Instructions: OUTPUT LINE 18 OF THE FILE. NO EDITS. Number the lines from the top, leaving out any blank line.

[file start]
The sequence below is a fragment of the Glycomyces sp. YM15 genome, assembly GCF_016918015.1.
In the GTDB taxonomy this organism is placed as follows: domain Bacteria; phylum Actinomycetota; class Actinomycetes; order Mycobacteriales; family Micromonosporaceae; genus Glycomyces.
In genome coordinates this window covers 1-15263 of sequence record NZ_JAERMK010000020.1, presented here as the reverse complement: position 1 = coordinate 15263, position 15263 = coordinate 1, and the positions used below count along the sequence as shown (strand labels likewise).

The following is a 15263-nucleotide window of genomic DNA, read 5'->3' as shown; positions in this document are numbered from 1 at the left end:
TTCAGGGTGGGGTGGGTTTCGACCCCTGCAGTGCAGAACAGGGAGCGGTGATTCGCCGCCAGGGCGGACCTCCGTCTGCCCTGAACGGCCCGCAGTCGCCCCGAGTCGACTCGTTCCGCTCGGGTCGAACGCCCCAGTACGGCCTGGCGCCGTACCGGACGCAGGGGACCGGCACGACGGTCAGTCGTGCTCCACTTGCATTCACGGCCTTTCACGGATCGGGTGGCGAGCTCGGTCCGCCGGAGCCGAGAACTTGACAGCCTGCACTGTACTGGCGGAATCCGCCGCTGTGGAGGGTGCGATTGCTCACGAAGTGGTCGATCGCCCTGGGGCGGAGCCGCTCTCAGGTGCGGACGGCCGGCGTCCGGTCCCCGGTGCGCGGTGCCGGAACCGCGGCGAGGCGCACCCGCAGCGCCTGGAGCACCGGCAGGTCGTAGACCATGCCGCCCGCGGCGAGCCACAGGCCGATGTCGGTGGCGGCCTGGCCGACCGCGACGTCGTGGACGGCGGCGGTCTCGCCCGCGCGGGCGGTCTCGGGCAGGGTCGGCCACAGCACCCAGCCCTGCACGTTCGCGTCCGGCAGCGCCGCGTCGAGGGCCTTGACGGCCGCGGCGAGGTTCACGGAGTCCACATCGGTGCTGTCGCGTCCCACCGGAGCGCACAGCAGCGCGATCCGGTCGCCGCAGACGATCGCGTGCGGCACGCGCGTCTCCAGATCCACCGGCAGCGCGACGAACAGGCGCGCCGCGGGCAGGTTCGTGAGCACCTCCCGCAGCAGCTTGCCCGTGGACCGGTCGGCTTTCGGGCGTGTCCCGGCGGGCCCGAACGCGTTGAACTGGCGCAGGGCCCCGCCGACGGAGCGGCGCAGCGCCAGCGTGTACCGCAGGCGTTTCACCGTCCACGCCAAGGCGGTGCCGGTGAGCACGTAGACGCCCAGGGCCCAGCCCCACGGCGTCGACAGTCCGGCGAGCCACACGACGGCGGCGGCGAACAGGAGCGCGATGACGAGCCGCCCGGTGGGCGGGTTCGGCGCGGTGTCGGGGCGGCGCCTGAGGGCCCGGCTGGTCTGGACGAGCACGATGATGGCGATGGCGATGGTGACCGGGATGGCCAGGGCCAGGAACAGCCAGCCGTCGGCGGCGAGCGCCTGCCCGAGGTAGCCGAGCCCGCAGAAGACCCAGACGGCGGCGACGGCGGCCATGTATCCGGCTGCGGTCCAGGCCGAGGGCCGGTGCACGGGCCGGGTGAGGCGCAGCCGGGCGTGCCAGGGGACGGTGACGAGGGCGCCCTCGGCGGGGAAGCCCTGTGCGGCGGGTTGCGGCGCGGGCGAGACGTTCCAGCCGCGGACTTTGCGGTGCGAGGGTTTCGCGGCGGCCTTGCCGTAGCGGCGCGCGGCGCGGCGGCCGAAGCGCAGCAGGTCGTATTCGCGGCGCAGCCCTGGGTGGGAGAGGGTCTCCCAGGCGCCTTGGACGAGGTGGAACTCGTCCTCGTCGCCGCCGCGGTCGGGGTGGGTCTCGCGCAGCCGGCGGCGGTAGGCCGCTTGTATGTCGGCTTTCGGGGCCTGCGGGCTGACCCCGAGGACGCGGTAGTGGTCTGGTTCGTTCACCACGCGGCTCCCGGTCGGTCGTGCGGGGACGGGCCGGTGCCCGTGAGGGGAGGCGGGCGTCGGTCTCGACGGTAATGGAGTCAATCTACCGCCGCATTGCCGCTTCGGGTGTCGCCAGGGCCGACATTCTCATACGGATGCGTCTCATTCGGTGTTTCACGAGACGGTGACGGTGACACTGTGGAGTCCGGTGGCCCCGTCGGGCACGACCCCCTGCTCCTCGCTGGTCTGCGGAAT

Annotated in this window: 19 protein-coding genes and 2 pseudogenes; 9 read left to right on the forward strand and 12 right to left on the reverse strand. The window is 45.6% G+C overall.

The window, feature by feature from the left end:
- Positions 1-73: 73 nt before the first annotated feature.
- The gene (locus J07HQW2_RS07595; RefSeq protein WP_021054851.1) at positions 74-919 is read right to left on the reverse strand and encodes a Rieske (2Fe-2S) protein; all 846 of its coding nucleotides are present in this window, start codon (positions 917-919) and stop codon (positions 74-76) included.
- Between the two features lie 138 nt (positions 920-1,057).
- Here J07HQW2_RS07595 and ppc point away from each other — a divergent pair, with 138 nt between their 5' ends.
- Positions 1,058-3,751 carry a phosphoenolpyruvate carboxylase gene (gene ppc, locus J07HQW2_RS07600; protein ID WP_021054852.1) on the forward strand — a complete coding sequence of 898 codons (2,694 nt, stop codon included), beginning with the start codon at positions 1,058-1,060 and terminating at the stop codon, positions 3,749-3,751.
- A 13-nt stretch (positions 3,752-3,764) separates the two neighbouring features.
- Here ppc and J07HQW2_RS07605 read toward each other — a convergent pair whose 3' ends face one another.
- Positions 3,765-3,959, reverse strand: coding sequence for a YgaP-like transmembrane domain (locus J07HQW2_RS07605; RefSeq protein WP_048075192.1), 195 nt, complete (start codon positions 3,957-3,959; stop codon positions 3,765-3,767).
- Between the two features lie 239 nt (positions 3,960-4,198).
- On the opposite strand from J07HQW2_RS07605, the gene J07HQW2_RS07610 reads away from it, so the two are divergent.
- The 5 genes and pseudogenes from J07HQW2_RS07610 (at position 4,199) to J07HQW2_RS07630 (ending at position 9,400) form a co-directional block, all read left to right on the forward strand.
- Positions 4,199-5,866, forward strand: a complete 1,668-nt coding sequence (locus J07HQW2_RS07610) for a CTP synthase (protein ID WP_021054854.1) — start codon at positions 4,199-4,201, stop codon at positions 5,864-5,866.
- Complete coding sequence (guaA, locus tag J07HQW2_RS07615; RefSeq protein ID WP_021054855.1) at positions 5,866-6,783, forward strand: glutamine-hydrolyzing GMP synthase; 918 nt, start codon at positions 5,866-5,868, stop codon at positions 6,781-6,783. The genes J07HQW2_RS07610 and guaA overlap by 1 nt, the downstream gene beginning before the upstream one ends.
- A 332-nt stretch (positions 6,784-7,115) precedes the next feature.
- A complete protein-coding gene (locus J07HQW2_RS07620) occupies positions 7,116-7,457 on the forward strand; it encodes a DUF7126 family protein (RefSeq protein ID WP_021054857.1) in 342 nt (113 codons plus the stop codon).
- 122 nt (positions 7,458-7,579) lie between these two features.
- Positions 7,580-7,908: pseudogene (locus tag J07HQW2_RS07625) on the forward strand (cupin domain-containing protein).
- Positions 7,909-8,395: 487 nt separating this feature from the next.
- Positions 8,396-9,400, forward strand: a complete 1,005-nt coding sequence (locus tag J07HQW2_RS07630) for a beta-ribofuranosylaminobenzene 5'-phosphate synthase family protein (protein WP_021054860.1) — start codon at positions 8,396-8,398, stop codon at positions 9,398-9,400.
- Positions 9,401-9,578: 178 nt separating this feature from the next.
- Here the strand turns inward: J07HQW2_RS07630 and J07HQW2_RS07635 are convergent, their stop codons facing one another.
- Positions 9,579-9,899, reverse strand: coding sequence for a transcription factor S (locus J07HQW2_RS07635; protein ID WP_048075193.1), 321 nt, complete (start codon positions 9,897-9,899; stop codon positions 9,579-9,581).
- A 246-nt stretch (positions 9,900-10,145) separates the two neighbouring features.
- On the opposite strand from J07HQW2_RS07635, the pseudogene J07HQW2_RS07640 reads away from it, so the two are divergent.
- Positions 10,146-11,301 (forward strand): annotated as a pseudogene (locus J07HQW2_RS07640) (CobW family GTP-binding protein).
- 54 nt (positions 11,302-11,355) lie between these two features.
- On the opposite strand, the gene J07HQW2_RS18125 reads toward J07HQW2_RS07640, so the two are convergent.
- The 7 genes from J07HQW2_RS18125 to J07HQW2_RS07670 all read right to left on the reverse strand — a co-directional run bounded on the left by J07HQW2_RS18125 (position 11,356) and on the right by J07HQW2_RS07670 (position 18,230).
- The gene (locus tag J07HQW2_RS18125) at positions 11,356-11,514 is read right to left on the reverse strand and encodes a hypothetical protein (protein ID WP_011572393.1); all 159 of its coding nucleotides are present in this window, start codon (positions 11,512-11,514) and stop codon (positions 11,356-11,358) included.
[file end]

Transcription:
- The 5 genes and pseudogenes from J07HQW2_RS07610 (at position 4,199) to J07HQW2_RS07630 (ending at position 9,400) form a co-directional block, all read left to right on the forward strand.